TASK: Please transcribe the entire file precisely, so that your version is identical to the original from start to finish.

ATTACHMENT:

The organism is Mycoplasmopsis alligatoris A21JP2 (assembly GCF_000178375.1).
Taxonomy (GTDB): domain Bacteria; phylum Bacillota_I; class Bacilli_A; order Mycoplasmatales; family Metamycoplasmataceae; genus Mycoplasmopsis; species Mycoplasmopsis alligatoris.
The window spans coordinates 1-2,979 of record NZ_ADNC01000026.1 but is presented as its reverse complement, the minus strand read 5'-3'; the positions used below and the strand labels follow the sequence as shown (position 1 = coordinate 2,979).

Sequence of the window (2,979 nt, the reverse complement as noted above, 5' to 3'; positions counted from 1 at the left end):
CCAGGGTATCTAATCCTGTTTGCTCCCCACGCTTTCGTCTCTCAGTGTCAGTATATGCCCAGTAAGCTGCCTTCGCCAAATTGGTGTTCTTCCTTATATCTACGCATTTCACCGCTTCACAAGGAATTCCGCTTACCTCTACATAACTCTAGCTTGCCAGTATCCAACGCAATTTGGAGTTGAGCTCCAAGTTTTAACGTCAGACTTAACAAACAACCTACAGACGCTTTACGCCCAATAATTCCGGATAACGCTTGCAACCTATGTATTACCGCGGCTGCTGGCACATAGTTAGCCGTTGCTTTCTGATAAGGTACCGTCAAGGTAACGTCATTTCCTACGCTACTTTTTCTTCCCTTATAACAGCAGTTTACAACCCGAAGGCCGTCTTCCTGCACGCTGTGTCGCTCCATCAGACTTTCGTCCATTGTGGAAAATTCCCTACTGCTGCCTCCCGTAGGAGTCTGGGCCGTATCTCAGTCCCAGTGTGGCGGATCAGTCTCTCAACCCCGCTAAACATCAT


The organism is Mycoplasmopsis alligatoris A21JP2 (assembly GCF_000178375.1).
Taxonomy (GTDB): domain Bacteria; phylum Bacillota_I; class Bacilli_A; order Mycoplasmatales; family Metamycoplasmataceae; genus Mycoplasmopsis; species Mycoplasmopsis alligatoris.
The window spans coordinates 1-2,979 of record NZ_ADNC01000026.1 but is presented as its reverse complement, the minus strand read 5'-3'; the positions used below and the strand labels follow the sequence as shown (position 1 = coordinate 2,979).

Sequence of the window (2,979 nt, the reverse complement as noted above, 5' to 3'; positions counted from 1 at the left end):
CCAGGGTATCTAATCCTGTTTGCTCCCCACGCTTTCGTCTCTCAGTGTCAGTATATGCCCAGTAAGCTGCCTTCGCCAAATTGGTGTTCTTCCTTATATCTACGCATTTCACCGCTTCACAAGGAATTCCGCTTACCTCTACATAACTCTAGCTTGCCAGTATCCAACGCAATTTGGAGTTGAGCTCCAAGTTTTAACGTCAGACTTAACAAACAACCTACAGACGCTTTACGCCCAATAATTCCGGATAACGCTTGCAACCTATGTATTACCGCGGCTGCTGGCACATAGTTAGCCGTTGCTTTCTGATAAGGTACCGTCAAGGTAACGTCATTTCCTACGCTACTTTTTCTTCCCTTATAACAGCAGTTTACAACCCGAAGGCCGTCTTCCTGCACGCTGTGTCGCTCCATCAGACTTTCGTCCATTGTGGAAAATTCCCTACTGCTGCCTCCCGTAGGAGTCTGGGCCGTATCTCAGTCCCAGTGTGGCGGATCAGTCTCTCAACCCCGCTAAACATCAT